One day at the gym I discovered I had forgotten my workout slippers, so I jumped in the pool instead and swam 14 laps – so many more than when I started. I shared that good news with friends and was congratulated along with my sister saying, with a hint of sarcasm, is forgetting something to be concerned about? My reply was, not yet because I see it as only being able to hold 88 things in my head not 89! I remembered this today while on the treadmill and thought, what would it take to really be concerned, and looking down said, walking into the gym without my shorts on! It’s a humorous thought, but a scary one too, because it’s possible. Sometimes I wonder if forgetfulness is something more common or is it only our inflated world of expanded information. Who knows what the long-term effects are from GMO foods and additives like coloring, artificial flavor, and preservatives. But it doesn’t matter because there’s so many things that can kill me. This isn’t a gloom statement but a motivational one. Get out there and live, while always holding one thought in your head – never give death a helping hand.
My granddaughter made a Thanksgiving crown with four feathers, listing things she’s thankful for – her brother, her mommy, bouncy balls, and strangely enough, plain yogurt topped with granola! She’s almost 4 so toys are very important, as well as those closest to her, but the yogurt? It’s her favorite lunch! I’m not a fan of Thanksgiving but every year I can’t help to think about being thankful. I’m thankful I can be thankful for the life I’ve been given and not resentful or bitter; two things that will not give way to thankfulness once they’ve been allowed to take up residence. Thankful – all I have. Resentful – all I don’t. Thankful – enjoy. Bitter – miserable. I have never reached the point of having no appreciation at all and I never want to. I believe even if I had just one person in my life, and nothing else, I would still have appreciation, because I’d have someone to hold onto. Could I be left with no one? Yes, but I doubt it because I believe someone would step up to take my hand or I could take theirs. Never alone when there are people in this world who care about other people.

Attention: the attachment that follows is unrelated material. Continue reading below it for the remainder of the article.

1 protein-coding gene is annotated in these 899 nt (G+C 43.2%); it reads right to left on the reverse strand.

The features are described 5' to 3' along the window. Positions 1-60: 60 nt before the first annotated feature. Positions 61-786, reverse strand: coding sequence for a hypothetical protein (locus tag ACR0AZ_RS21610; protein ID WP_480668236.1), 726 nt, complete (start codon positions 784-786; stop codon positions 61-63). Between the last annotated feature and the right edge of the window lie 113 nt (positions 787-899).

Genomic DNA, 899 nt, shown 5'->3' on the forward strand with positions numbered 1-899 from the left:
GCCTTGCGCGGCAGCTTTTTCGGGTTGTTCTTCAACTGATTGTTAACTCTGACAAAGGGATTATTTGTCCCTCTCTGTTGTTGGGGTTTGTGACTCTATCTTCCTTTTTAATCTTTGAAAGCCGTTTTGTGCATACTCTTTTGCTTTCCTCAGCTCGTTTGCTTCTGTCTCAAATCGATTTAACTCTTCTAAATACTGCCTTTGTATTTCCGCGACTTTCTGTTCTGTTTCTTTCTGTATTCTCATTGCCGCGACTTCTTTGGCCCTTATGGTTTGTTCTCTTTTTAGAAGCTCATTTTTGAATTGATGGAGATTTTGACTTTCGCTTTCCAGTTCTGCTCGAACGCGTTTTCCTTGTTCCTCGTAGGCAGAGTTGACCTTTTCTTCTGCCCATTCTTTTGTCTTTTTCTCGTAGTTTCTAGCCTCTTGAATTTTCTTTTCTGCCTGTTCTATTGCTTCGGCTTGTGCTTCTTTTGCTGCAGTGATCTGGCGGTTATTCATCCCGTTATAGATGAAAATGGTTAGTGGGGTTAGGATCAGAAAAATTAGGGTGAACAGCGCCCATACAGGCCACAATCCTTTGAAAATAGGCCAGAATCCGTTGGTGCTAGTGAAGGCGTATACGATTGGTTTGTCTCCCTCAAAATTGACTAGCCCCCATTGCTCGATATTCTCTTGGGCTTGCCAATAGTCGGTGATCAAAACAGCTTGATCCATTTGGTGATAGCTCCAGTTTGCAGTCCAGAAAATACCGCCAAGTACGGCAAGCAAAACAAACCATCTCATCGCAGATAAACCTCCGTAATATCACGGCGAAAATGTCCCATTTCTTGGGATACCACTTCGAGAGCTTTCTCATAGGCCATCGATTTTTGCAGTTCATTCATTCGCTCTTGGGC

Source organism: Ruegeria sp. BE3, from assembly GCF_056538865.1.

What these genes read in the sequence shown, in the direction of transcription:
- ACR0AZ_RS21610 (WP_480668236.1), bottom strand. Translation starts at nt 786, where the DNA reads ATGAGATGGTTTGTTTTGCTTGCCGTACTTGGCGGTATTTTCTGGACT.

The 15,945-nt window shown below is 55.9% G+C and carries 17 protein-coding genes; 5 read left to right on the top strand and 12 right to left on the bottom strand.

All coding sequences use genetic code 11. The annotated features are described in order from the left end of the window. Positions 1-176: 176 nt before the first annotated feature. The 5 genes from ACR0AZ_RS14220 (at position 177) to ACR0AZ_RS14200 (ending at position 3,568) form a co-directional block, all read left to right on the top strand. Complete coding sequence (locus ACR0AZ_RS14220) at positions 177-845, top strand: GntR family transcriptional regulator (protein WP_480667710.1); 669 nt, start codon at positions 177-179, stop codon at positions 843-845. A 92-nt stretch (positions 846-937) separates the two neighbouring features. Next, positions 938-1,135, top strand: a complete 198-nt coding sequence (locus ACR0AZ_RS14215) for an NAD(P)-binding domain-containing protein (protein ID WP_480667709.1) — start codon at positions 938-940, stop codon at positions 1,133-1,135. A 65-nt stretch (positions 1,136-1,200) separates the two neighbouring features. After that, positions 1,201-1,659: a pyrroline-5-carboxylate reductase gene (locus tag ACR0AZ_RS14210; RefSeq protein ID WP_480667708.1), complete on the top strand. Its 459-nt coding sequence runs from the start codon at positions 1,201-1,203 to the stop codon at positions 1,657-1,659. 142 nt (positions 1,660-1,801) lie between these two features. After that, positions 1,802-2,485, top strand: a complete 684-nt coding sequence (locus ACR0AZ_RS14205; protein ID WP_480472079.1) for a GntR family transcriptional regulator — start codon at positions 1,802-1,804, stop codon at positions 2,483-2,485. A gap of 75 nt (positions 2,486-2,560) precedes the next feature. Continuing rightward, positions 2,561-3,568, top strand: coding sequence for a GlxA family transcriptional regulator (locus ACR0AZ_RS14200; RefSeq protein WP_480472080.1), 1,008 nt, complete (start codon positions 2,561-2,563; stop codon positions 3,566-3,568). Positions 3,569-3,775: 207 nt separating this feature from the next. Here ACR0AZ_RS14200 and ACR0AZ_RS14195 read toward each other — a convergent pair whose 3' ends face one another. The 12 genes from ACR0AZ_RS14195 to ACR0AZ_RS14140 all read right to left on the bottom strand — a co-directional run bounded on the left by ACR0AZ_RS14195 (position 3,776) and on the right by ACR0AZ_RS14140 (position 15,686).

I wish every kind of love was free. I know of one kind that is – unconditional love; no matter what, I love you. I’ve come close, but not close enough. Easier for my children than my husband. The love I experienced came with a cost, all because I chose to put myself into another person’s hands, trusting he wouldn’t drop me, but he did because people are inherently flawed. Flawed, and yet I held him to a higher standard than myself. I questioned bad choices, words, and actions – how could you do, or say, this to me, and yet me, just as capable as him of doing the same to him. When he’d dropped me, it was painful, but I wasn’t without a rope, one I could untie or use to climb back up. The greatest pain wasn’t over something he did, but something he didn’t. He didn’t come home, so I was ripped away, not dropped, no rope, or hands to climb back into. The love was still there, but it had changed into something different, something unrecognizable, smeared with unfathomable pain. The greatest price I’ve ever paid, and yet loving him was the best choice I ever made.
The words, nothing in life is free, are seen in slightly different varieties in many quotes, but I don’t agree. I believe there are some freebees out there. Great memories are free. It’s not like they’re sitting inside a gumball machine that needs a quarter to spit one out. You don’t even have to spit them out, only re-live them in your mind. A smile is free. It’s not like there are several sizes to choose from sitting in a jail cell waiting for you to break one out by posting bail. You just tell your brain to break one out and you don’t even need a reason. Saying hello is free. It’s not like all the varieties, like the kissing both cheeks, handshake, or a quick hi to someone passing by, are lined up nice and neat in a vending machine that requires a couple dollars to let one go. You just have to let go of your inhibitions or indifference and blurt it out. Forgiveness is free when it’s not asked for but given anyway. The air we breathe is free; too bad, because if we had to pay for it, we might take better care of it.
I mentioned before that just about all my self-worth revolves around accomplishing. I took this up a notch by asking about my legacy; are there any important accomplishments I have left, or will leave, behind? “Have left” takes remembering what I was a part of and where I spent my time, but nothing comes to mind. I thought I was important enough to warrant consulting on the implementation of a new accounting system ready to start when I retired early, but I was easily replaced. I thought about the woodworking I’ve done, like the burl I carved; beautiful but not important. The blogs I write are important for here and now, but most likely won’t be carried into the future. I’m not a story-teller, social magnet, furniture builder, musician, or bigger than life like my husband was, so it’s hard to imagine hearing things being said about me with wonder, joy, and respect that have been said about my husband, but that’s OK because I don’t want to be him. What I “will leave” is not only important but astonishing, and it’s all wrapped up in four things: my children and grandchildren. There will never be anything greater than that!